By Kirra Grimes
SOUTH Gippsland farmers say a national plan to create a brighter future for the dairy industry should prioritise efforts to increase understanding of the costs of dairy farming and the value of its products.
The need to improve education and awareness within the dairy sector itself, but especially in the wider community, emerged as the key theme as some 30 local farmers, along with service providers, processors, and other stakeholders, gathered at the Leongatha RSL last Thursday to discuss strategies to ensure the long-term sustainability of the industry.
The discussion was part of extensive ongoing consultations for the Australian Dairy Plan, a joint initiative of Dairy Australia, Australian Dairy Farmers, Australian Dairy Products Federation, and the Gardiner Foundation, which aims to bring the whole Australian dairy industry together to establish a clear collective vision, purpose and strategy, and set a course for the next five years and beyond.
To get the dairy industry to a better place, the Leongatha group picked as their top priorities:
* Increasing “all round understanding of business of farming,” all through the supply chain;
* Incorporating agriculture into the education system, from primary school level; and
* “Lifting engagement of the urban public” so that they value milk more and in turn, pay more for it.
After identifying these and other key challenges facing the industry, participants, representing a range of demographics and farming backgrounds, were asked to brainstorm possible solutions, with passionate ambassadors, fair and transparent pricing models, a skilled workforce, and the rebranding of Australian milk as a highly valued ‘superfood,’ all featuring in the vision of an ideal future.
Rhiannon Schellekens of Wonthaggi North and Thelma Hutchison of Loch were given the task of brainstorming ideas to increase young people’s interest in dairy careers.
“It’s definitely important that young people can see a career path in the dairy industry and that they can make a good contribution and earn a reasonable income,” said Thelma, a retired dairy farmer who now trains agriculture students at Gippsland TAFE (formerly Federation Training) in Leongatha.
One of the younger farmers in the room, Rhiannon used her own story as an example of the flexibility of dairy careers – something she said those outside the industry might not be aware of.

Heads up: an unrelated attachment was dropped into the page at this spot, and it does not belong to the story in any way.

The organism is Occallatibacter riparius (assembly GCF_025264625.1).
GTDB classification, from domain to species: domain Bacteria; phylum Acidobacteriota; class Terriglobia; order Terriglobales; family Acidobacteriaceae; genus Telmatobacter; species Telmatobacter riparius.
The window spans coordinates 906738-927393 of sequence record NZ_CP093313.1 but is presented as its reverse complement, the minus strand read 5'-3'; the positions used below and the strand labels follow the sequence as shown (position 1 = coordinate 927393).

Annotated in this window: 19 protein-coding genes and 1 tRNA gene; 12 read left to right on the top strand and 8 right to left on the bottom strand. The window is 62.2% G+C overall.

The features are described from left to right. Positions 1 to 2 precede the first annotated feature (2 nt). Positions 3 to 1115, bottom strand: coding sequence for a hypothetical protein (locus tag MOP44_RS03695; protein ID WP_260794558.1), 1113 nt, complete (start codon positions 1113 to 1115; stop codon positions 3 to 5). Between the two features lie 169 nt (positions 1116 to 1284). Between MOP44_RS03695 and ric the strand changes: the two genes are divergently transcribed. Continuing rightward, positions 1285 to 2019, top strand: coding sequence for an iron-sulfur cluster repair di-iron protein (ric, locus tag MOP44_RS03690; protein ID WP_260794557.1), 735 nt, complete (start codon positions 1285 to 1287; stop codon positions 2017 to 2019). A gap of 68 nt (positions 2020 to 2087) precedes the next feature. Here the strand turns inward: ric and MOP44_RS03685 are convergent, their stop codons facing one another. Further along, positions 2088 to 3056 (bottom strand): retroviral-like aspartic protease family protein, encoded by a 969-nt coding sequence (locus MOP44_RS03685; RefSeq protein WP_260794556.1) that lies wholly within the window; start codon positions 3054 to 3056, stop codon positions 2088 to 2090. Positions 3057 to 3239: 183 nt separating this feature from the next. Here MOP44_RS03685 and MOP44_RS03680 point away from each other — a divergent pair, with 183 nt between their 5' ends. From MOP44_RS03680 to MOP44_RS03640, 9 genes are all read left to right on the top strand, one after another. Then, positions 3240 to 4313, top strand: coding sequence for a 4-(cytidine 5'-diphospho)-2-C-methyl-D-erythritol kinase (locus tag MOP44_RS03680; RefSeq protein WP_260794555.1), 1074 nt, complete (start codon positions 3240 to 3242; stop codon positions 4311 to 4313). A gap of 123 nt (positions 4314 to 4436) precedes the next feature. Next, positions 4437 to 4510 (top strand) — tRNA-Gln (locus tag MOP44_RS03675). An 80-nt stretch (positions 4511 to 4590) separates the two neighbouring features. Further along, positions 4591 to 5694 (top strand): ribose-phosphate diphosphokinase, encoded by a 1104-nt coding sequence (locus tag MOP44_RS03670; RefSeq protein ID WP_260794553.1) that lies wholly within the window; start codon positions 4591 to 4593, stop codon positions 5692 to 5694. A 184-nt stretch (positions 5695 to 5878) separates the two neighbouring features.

“I grew up in beef, then went out working in a customer-facing role, but I got sick of it after a while and wanted to go back to ag – that was where my passion was,” Rhiannon said.
“I also wanted a challenge, and I knew nothing about dairy, so when I saw job ad in the paper for a herd tester, I applied, and I got it.
“I did that for several years and then met my partner, who’s a dairy farmer. Now, I’ve got two kids on a family dairy farm.
“But I’ve kept working. I’ve got a good balance between farm work and talking to clients for Hico [Herd Improvement Co-Operative Australia Ltd]. So, you can do both – manage a farm and be out there working with people.”
Some workshop participants said the jury was still out in terms of what the Australian Dairy Plan would actually deliver, but most agreed it was encouraging to see the industry working as one to plan for the future.
According to facilitators, more than 1000 people have participated in Dairy Plan consultations to date, most of them dairy farmers, with similar themes emerging in workshops held across the nation.
This grassroots advice will be collated into a single document, anticipated to be delivered by October this year, setting out the future path for the industry, including measurable goals to plot the industry’s progress.
The plan will also be used to guide the development of other key industry documents.
If you missed your local workshop, you can still contribute to development of the Australian Dairy Plan by heading to https://adp.oursay.org/home